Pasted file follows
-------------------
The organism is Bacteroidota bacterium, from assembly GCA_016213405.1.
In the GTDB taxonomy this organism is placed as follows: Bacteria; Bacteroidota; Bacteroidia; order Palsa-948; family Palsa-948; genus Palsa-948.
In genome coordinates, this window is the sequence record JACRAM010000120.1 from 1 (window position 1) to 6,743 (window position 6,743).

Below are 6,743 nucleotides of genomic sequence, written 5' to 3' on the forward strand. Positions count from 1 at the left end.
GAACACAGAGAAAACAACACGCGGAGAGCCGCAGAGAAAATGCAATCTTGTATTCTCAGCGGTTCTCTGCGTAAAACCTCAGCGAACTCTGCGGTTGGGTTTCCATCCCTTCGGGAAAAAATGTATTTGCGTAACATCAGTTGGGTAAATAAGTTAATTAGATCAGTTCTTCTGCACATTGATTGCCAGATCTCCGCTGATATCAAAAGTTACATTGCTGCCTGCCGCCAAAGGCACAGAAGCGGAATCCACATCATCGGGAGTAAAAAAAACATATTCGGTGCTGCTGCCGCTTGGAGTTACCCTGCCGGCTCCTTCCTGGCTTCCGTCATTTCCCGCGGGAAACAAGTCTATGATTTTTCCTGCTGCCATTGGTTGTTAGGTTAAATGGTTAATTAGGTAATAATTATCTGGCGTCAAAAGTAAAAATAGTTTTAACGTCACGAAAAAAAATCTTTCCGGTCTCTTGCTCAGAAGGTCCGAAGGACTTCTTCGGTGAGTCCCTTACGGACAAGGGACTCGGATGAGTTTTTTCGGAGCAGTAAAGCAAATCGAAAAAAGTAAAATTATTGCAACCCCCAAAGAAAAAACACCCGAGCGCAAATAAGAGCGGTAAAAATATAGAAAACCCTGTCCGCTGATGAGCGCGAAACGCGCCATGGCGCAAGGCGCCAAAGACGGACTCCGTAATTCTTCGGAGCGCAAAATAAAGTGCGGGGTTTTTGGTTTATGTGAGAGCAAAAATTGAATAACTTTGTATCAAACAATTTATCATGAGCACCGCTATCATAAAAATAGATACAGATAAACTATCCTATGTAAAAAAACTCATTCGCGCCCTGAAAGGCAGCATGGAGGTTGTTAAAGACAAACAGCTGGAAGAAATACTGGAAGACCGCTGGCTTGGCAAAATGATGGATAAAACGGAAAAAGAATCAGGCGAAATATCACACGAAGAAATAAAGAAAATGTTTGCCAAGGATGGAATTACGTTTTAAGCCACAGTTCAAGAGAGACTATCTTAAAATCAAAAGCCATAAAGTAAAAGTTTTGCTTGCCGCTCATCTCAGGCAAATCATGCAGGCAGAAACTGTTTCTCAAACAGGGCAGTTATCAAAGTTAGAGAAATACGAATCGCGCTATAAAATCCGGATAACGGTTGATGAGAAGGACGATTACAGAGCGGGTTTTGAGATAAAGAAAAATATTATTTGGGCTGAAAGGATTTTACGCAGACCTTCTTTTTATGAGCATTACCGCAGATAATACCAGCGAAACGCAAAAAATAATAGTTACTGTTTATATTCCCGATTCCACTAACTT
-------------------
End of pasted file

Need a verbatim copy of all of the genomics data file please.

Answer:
The organism is Bacteroidota bacterium, from assembly GCA_016213405.1.
In the GTDB taxonomy this organism is placed as follows: Bacteria; Bacteroidota; Bacteroidia; order Palsa-948; family Palsa-948; genus Palsa-948.
In genome coordinates, this window is the sequence record JACRAM010000120.1 from 1 (window position 1) to 6,743 (window position 6,743).

Below are 6,743 nucleotides of genomic sequence, written 5' to 3' on the forward strand. Positions count from 1 at the left end.
GAACACAGAGAAAACAACACGCGGAGAGCCGCAGAGAAAATGCAATCTTGTATTCTCAGCGGTTCTCTGCGTAAAACCTCAGCGAACTCTGCGGTTGGGTTTCCATCCCTTCGGGAAAAAATGTATTTGCGTAACATCAGTTGGGTAAATAAGTTAATTAGATCAGTTCTTCTGCACATTGATTGCCAGATCTCCGCTGATATCAAAAGTTACATTGCTGCCTGCCGCCAAAGGCACAGAAGCGGAATCCACATCATCGGGAGTAAAAAAAACATATTCGGTGCTGCTGCCGCTTGGAGTTACCCTGCCGGCTCCTTCCTGGCTTCCGTCATTTCCCGCGGGAAACAAGTCTATGATTTTTCCTGCTGCCATTGGTTGTTAGGTTAAATGGTTAATTAGGTAATAATTATCTGGCGTCAAAAGTAAAAATAGTTTTAACGTCACGAAAAAAAATCTTTCCGGTCTCTTGCTCAGAAGGTCCGAAGGACTTCTTCGGTGAGTCCCTTACGGACAAGGGACTCGGATGAGTTTTTTCGGAGCAGTAAAGCAAATCGAAAAAAGTAAAATTATTGCAACCCCCAAAGAAAAAACACCCGAGCGCAAATAAGAGCGGTAAAAATATAGAAAACCCTGTCCGCTGATGAGCGCGAAACGCGCCATGGCGCAAGGCGCCAAAGACGGACTCCGTAATTCTTCGGAGCGCAAAATAAAGTGCGGGGTTTTTGGTTTATGTGAGAGCAAAAATTGAATAACTTTGTATCAAACAATTTATCATGAGCACCGCTATCATAAAAATAGATACAGATAAACTATCCTATGTAAAAAAACTCATTCGCGCCCTGAAAGGCAGCATGGAGGTTGTTAAAGACAAACAGCTGGAAGAAATACTGGAAGACCGCTGGCTTGGCAAAATGATGGATAAAACGGAAAAAGAATCAGGCGAAATATCACACGAAGAAATAAAGAAAATGTTTGCCAAGGATGGAATTACGTTTTAAGCCACAGTTCAAGAGAGACTATCTTAAAATCAAAAGCCATAAAGTAAAAGTTTTGCTTGCCGCTCATCTCAGGCAAATCATGCAGGCAGAAACTGTTTCTCAAACAGGGCAGTTATCAAAGTTAGAGAAATACGAATCGCGCTATAAAATCCGGATAACGGTTGATGAGAAGGACGATTACAGAGCGGGTTTTGAGATAAAGAAAAATATTATTTGGGCTGAAAGGATTTTACGCAGACCTTCTTTTTATGAGCATTACCGCAGATAATACCAGCGAAACGCAAAAAATAATAGTTACTGTTTATATTCCCGATTCCACTAACTT